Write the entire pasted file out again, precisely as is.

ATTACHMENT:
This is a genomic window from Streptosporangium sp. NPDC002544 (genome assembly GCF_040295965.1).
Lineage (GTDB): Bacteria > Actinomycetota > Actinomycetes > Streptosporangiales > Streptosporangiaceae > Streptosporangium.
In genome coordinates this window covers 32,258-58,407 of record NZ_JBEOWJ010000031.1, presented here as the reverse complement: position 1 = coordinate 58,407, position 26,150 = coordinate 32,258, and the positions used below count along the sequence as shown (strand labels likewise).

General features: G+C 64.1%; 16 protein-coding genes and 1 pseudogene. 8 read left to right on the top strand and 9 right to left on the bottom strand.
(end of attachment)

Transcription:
This is a genomic window from Streptosporangium sp. NPDC002544 (genome assembly GCF_040295965.1).
Lineage (GTDB): Bacteria > Actinomycetota > Actinomycetes > Streptosporangiales > Streptosporangiaceae > Streptosporangium.
In genome coordinates this window covers 32,258-58,407 of record NZ_JBEOWJ010000031.1, presented here as the reverse complement: position 1 = coordinate 58,407, position 26,150 = coordinate 32,258, and the positions used below count along the sequence as shown (strand labels likewise).

General features: G+C 64.1%; 16 protein-coding genes and 1 pseudogene. 8 read left to right on the top strand and 9 right to left on the bottom strand.